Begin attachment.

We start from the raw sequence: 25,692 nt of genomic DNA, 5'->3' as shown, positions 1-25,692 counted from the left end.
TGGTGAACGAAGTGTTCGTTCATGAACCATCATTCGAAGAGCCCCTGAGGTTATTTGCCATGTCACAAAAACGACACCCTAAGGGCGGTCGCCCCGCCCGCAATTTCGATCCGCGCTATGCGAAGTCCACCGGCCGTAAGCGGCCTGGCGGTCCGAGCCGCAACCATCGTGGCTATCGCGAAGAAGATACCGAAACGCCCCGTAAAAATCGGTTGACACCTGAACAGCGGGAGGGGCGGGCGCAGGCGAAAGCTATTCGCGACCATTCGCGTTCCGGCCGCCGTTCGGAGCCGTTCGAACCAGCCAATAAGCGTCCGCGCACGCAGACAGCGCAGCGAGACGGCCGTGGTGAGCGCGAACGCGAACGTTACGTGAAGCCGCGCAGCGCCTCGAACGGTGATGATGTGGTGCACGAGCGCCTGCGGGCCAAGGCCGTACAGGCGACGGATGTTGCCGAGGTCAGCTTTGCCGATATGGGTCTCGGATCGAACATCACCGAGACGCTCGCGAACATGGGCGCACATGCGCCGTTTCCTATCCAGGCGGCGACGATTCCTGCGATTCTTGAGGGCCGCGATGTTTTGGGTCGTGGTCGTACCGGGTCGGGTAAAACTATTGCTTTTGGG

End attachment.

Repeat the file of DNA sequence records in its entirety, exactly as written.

We start from the raw sequence: 25,692 nt of genomic DNA, 5'->3' as shown, positions 1-25,692 counted from the left end.
TGGTGAACGAAGTGTTCGTTCATGAACCATCATTCGAAGAGCCCCTGAGGTTATTTGCCATGTCACAAAAACGACACCCTAAGGGCGGTCGCCCCGCCCGCAATTTCGATCCGCGCTATGCGAAGTCCACCGGCCGTAAGCGGCCTGGCGGTCCGAGCCGCAACCATCGTGGCTATCGCGAAGAAGATACCGAAACGCCCCGTAAAAATCGGTTGACACCTGAACAGCGGGAGGGGCGGGCGCAGGCGAAAGCTATTCGCGACCATTCGCGTTCCGGCCGCCGTTCGGAGCCGTTCGAACCAGCCAATAAGCGTCCGCGCACGCAGACAGCGCAGCGAGACGGCCGTGGTGAGCGCGAACGCGAACGTTACGTGAAGCCGCGCAGCGCCTCGAACGGTGATGATGTGGTGCACGAGCGCCTGCGGGCCAAGGCCGTACAGGCGACGGATGTTGCCGAGGTCAGCTTTGCCGATATGGGTCTCGGATCGAACATCACCGAGACGCTCGCGAACATGGGCGCACATGCGCCGTTTCCTATCCAGGCGGCGACGATTCCTGCGATTCTTGAGGGCCGCGATGTTTTGGGTCGTGGTCGTACCGGGTCGGGTAAAACTATTGCTTTTGGG